There are questions surrounding all 30 MLB teams during Spring Training, and Rob Neyer intends to answer them with his 30-part Question of the Day series. Today, he takes a look at the Washington Nationals.
Committing $126 million to Jayson Werth this winter was a cry for relevance.
Since moving from Montreal six years ago, the Washington Nationals have not enjoyed a winning season. Their best season (81-81) was their first season (2005). In their six seasons, the Nationals have finished last five times, and next to last. In 2008, their first season in their new ballpark, the Nationals finished 13th in the National League in attendance ... and the attendance has not improved since.
The Nationals -- leaving aside Stephen Strasburg's dozen glorious starts last summer -- have been irrelevant for almost every moment of their short history.
There are two ways to become relevant: 1) win, or b) spend great sums of American dollars.
Winning is hard. Spending great sums is easy, if you're a billionaire and the good citizens have built you a shiny home for your millionaires.
The idea, of course, is that relevance will somehow lead to winning. And as the latest edition of points out, the Nationals do have a recent model to emulate. In 2003, the Detroit Tigers lost 119 games. Then they started spending money, and in an eyeblink they were in the World Series. Did a great deal of that money wind up going to players whose performance didn't measure up? Absolutely. But when you reach the World Series, you don't begrudge much that's come before. So the Tigers probably considered almost every penny well-spent.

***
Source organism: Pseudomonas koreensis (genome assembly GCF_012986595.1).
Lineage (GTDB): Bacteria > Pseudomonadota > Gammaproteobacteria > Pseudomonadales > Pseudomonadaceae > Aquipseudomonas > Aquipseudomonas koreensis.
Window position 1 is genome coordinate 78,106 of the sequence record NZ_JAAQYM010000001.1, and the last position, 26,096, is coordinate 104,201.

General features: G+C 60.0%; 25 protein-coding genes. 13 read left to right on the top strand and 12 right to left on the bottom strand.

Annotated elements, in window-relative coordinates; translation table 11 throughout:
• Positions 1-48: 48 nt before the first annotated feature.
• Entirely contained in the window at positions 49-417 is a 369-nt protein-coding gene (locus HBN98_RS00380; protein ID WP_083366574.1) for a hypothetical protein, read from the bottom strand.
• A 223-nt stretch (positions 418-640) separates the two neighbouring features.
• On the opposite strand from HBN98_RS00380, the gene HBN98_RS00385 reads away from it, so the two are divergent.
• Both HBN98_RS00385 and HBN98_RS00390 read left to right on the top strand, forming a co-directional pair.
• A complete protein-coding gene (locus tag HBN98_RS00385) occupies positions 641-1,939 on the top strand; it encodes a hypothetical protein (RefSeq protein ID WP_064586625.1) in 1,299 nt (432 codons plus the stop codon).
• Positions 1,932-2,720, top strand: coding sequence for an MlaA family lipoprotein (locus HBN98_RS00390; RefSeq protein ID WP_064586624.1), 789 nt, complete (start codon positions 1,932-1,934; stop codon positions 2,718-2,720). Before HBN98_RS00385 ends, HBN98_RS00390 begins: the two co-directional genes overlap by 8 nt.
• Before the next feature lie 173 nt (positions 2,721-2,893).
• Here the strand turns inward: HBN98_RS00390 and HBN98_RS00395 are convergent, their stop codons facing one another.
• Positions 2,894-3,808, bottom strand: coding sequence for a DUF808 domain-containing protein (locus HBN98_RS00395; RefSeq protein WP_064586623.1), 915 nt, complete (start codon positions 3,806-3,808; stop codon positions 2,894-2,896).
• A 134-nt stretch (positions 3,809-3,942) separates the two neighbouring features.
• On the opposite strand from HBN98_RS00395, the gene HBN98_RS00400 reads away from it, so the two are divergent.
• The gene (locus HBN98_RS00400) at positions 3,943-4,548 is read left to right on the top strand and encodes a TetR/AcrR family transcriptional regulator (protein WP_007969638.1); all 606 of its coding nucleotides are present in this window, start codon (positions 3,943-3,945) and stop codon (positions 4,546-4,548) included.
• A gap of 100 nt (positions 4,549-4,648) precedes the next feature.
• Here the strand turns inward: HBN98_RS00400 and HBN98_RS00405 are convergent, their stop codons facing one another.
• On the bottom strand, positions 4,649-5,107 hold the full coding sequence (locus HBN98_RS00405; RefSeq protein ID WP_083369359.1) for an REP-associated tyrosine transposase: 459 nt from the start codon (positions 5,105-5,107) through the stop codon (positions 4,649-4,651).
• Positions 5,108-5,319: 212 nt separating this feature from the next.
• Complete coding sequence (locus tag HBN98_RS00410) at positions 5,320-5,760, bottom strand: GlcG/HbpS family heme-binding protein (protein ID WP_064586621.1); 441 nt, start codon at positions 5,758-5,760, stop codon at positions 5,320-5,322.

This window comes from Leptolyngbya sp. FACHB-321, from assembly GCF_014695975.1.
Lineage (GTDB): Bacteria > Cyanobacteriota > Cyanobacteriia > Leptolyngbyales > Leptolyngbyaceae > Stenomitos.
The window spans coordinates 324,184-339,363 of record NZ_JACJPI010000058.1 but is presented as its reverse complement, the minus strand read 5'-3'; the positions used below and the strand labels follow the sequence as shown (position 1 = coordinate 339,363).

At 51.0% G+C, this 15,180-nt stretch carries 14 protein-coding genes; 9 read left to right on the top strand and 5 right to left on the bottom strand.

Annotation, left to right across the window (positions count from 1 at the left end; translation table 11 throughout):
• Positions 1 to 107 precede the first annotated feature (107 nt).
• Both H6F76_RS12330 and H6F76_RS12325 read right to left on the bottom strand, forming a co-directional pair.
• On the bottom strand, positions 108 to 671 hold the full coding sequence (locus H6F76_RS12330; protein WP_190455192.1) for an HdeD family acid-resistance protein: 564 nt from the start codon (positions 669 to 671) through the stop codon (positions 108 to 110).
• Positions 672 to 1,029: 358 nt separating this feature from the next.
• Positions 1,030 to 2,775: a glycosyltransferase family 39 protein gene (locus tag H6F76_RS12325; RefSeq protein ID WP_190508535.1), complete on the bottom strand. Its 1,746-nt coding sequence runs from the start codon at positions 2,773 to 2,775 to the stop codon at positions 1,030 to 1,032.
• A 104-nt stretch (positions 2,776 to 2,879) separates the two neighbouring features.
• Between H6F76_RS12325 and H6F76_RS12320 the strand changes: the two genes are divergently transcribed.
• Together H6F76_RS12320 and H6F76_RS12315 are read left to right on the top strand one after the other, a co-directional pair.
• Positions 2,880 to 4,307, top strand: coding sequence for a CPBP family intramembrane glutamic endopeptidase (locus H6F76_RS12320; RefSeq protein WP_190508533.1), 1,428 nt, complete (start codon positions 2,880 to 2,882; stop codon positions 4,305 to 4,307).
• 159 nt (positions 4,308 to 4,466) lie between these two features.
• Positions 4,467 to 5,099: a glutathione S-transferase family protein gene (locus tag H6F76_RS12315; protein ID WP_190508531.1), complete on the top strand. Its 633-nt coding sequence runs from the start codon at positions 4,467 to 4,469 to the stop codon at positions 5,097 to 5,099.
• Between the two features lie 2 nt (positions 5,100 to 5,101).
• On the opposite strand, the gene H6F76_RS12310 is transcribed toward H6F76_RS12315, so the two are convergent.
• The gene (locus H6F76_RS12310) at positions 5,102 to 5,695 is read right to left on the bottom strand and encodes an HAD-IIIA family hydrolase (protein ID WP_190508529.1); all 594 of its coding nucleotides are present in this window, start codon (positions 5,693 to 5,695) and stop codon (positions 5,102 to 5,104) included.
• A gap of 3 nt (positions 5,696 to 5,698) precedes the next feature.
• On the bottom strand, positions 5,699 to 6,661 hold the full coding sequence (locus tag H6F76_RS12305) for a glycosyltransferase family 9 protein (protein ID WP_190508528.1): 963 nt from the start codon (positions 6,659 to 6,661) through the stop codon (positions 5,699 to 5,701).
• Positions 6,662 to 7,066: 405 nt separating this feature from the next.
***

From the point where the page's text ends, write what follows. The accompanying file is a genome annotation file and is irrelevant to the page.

Are the Nationals heading in the same direction? Is there any chance they'll be playing in the 2013 World Series?
It's easy to assume they don't have a chance in hell ... but then again, what would we have said about the Tigers after they lost 119 games? The Nationals lost only 93 games last season.
At third base, the Nationals have Ryan Zimmerman, probably the best young third baseman in the league.
In the middle of the infield, the Naitonals have 25-year-old shortstop Ian Desmond and 23-year-old second baseman Danny Espinosa. Desmond's been disappointing to this point, but is young enough to improve. Espinosa might be one of the best young players nobody ever talks about, having reached the majors after just two full seasons in the minors.
Of course, the Nationals' most interesting players won't be on the Opening Day roster, with Stephen Strasburg rehabbing from Tommy John surgery and Bryce Harper heading to the minor leagues because, you know, he's 18 years old.
The Nationals were relevant 12 times in 2010, every time Strasburg took the mound. They added a modicum of relevance with the signing of Jayson Werth, however inflated his contract. But true relevance won't come until Strasburg's back in the rotation and Harper's in the lineup and showing his big-time power.
At best, all this figures to happen sometime next spring or summer. But even that won't be quite enough. Not for winning. Once you get past Strasburg and Harper, there aren't any obvious impact players in the system. So winning will probably require one more big financial outlay, perhaps for a first baseman or a starting pitcher.
As we've seen, though, the organization isn't afraid to spend. Or overspend. What price is relevance?